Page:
Mother-daughter duo opens primary care clinic in Florida
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Tiffiny Wilson is somewhat of a workaholic.

The Florida-based nurse practitioner has before worked 28 consecutive days, and 15-hour shifts weren’t uncommon for her.

“I will work if there’s work to be done,” she said.

But when her 2-year-old daughter grew severely ill, it forced Wilson to step back and re-examine her energy. When infant Karter got sick, Wilson had to balance patient care at her nursing job with being a mom who needed to take time off for her daughter.

It wasn’t working out, and the job burnout was costing Wilson her own mental and spiritual health.

As a result, earlier this year the mom of three in leapt out of her comfort zone, left her comfortable job and pursued her own business — a medical clinic.

“I lived in guilt from 2018 to 2019,” Wilson told Hey, Black Mom! regarding her decision to work toward opening a clinic alongside her mother Angella John. Wilson and John attended Nova Southeastern University together, earning their MSN degrees in 2015.

Angella John, left, and daughter Tiffiny Wilson. Photo: Courtesy of Tiffiny Wilson

“Before I had (Karter), my job was my baby. I was on a track to management. I was asked to be manager after seven months,” Wilson said. “I’ve been working since I was 14. I’m not a stay-at-home mom.”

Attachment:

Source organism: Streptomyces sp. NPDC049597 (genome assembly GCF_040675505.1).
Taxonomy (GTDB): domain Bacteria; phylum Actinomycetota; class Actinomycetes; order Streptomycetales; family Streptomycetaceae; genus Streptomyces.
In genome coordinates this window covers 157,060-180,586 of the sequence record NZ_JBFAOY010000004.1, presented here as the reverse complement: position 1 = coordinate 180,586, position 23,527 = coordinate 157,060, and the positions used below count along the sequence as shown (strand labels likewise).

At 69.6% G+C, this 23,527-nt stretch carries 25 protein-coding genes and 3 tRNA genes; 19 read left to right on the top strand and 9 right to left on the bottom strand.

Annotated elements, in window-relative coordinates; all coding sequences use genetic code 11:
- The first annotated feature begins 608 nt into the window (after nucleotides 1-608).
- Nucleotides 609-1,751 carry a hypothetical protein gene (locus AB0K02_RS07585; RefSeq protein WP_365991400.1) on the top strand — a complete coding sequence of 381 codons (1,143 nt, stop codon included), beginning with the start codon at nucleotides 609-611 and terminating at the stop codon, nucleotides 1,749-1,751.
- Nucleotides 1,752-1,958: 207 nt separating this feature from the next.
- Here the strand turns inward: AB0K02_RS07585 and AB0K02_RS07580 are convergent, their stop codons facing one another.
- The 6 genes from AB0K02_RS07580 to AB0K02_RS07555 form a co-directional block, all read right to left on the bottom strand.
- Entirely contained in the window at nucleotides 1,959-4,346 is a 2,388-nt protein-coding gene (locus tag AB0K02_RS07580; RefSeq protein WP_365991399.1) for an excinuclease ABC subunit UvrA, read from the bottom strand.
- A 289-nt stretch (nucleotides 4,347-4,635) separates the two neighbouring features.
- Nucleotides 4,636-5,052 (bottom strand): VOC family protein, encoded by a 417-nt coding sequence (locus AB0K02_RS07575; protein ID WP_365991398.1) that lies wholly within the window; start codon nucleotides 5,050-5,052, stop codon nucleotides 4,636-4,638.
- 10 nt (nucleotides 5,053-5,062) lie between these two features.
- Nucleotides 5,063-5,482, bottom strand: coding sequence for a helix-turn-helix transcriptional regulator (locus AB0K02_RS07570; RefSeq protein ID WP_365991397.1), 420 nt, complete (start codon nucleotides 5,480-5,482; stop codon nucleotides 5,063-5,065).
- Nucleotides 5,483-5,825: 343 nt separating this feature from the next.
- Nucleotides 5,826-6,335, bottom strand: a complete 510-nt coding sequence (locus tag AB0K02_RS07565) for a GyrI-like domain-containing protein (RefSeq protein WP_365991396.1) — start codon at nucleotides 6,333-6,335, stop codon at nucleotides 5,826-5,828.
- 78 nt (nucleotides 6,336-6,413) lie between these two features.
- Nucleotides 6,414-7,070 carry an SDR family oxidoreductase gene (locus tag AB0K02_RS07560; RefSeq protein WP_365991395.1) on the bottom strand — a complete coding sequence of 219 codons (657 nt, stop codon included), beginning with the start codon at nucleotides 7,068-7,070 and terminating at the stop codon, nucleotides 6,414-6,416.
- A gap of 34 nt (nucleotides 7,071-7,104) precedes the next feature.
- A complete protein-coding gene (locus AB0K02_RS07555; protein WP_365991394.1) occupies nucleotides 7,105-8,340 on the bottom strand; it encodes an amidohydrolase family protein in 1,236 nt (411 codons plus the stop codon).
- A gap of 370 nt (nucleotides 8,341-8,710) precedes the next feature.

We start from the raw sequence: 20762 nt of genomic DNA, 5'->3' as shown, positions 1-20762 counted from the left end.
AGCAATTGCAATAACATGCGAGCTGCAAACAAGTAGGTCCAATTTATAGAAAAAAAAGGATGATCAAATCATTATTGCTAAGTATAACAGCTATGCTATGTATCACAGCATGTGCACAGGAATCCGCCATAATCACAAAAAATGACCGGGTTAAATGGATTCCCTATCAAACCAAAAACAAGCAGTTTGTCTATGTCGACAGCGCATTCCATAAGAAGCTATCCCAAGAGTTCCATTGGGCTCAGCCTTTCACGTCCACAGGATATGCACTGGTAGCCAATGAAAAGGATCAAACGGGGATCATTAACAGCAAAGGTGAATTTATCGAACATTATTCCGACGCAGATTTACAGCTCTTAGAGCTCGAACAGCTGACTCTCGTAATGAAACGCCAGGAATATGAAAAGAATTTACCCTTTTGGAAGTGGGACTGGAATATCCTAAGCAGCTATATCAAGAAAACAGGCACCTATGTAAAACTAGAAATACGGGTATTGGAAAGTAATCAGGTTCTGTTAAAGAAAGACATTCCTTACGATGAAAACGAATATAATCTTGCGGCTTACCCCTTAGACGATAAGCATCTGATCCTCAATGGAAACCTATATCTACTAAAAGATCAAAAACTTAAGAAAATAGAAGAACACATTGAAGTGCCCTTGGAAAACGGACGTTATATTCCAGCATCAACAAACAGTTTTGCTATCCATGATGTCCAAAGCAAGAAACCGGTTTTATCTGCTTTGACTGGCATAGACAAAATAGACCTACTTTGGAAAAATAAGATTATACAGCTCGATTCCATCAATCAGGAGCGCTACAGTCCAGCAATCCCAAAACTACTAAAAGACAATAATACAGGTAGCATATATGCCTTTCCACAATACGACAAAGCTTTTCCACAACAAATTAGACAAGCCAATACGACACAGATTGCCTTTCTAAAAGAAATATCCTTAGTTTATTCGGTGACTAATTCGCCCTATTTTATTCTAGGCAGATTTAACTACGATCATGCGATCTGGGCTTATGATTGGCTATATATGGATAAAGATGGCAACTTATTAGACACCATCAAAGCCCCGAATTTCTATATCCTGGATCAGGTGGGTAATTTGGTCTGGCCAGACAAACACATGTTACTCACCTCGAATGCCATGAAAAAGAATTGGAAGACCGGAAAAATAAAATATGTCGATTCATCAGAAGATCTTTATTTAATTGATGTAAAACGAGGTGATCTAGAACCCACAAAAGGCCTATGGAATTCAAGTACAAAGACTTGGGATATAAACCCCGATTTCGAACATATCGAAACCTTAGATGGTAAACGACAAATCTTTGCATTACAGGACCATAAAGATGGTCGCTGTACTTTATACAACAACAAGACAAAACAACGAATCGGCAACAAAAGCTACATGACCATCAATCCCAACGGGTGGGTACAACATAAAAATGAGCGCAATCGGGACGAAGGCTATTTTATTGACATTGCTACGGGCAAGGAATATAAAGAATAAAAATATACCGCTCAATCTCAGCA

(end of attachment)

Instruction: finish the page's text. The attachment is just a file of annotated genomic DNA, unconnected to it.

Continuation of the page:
Wilson’s time at home allowed her to achieve the balance she was missing when she was focusing too heavily on her vocation.  

Pushed by her husband Roosevelt Wilson and other relatives around her, Wilson and her partner John cut the ribbon to Mother Daughter Primary Care on Nov. 29 in Plantation, Fla., which is near Ft. Lauderdale in the southern region of the state. The facility offers adult primary care, physicals, wellness exams and more.

Wilson admitted that it took her a while to jump on board.

“Everybody saw the vision more so than us,” she said. “It’s really hard when you’ve got stock options and you get bonuses and you make a certain amount of money to do your own thing. They were pushing us more than we were pushing ourselves.”

She said if anyone had a skill, they offered it.

Her cousin is a realtor and found the seasoned duo a high-traffic space at a deal. Adora West Anderson, a social worker for Humana, volunteered to market Mother Daughter Primary Care because she believed in the business. Roosevelt Wilson, who served as Tiffiny Wilson’s and John’s life coach, offered his services at the clinic.

Since opening, Mother Daughter Primary Care has attracted an assortment of patients from referrals, Anderson’s marketing efforts and partnering with the local Urban League chapter. Wilson has enjoyed seeing patients again, this time working at her pace, her way.

Karter, she said, is a perfect picture of health and is just about ready to go to daycare.

“It feels really good (to be in practice again),” Wilson said. “I missed the people. I missed the patients.

“I’m allowed to be myself.”

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